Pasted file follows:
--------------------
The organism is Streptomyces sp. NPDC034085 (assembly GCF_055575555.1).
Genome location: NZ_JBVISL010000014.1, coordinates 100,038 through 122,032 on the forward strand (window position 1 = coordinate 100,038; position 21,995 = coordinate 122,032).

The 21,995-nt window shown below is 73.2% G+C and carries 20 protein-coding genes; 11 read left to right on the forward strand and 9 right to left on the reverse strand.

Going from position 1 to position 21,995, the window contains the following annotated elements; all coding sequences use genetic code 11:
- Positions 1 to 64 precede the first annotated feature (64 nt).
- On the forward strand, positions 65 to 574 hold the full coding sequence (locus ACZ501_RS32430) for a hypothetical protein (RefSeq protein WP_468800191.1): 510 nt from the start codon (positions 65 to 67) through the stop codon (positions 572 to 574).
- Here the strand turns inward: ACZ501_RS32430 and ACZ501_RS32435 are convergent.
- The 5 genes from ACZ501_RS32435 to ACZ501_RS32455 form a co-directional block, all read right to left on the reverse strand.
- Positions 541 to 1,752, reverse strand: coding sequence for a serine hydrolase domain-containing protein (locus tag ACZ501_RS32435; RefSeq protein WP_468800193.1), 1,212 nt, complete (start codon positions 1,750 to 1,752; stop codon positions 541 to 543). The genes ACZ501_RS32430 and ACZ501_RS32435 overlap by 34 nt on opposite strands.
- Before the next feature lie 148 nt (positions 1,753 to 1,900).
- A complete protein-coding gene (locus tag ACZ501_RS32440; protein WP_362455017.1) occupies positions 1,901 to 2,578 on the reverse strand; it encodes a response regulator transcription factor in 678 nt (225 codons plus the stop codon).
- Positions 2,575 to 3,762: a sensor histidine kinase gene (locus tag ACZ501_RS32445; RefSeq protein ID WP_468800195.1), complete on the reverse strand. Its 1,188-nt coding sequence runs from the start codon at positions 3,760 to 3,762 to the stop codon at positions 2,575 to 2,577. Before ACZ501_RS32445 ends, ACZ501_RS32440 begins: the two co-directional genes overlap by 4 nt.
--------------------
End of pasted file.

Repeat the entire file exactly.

The organism is Streptomyces sp. NPDC034085 (assembly GCF_055575555.1).
Genome location: NZ_JBVISL010000014.1, coordinates 100,038 through 122,032 on the forward strand (window position 1 = coordinate 100,038; position 21,995 = coordinate 122,032).

The 21,995-nt window shown below is 73.2% G+C and carries 20 protein-coding genes; 11 read left to right on the forward strand and 9 right to left on the reverse strand.

Going from position 1 to position 21,995, the window contains the following annotated elements; all coding sequences use genetic code 11:
- Positions 1 to 64 precede the first annotated feature (64 nt).
- On the forward strand, positions 65 to 574 hold the full coding sequence (locus ACZ501_RS32430) for a hypothetical protein (RefSeq protein WP_468800191.1): 510 nt from the start codon (positions 65 to 67) through the stop codon (positions 572 to 574).
- Here the strand turns inward: ACZ501_RS32430 and ACZ501_RS32435 are convergent.
- The 5 genes from ACZ501_RS32435 to ACZ501_RS32455 form a co-directional block, all read right to left on the reverse strand.
- Positions 541 to 1,752, reverse strand: coding sequence for a serine hydrolase domain-containing protein (locus tag ACZ501_RS32435; RefSeq protein WP_468800193.1), 1,212 nt, complete (start codon positions 1,750 to 1,752; stop codon positions 541 to 543). The genes ACZ501_RS32430 and ACZ501_RS32435 overlap by 34 nt on opposite strands.
- Before the next feature lie 148 nt (positions 1,753 to 1,900).
- A complete protein-coding gene (locus tag ACZ501_RS32440; protein WP_362455017.1) occupies positions 1,901 to 2,578 on the reverse strand; it encodes a response regulator transcription factor in 678 nt (225 codons plus the stop codon).
- Positions 2,575 to 3,762: a sensor histidine kinase gene (locus tag ACZ501_RS32445; RefSeq protein ID WP_468800195.1), complete on the reverse strand. Its 1,188-nt coding sequence runs from the start codon at positions 3,760 to 3,762 to the stop codon at positions 2,575 to 2,577. Before ACZ501_RS32445 ends, ACZ501_RS32440 begins: the two co-directional genes overlap by 4 nt.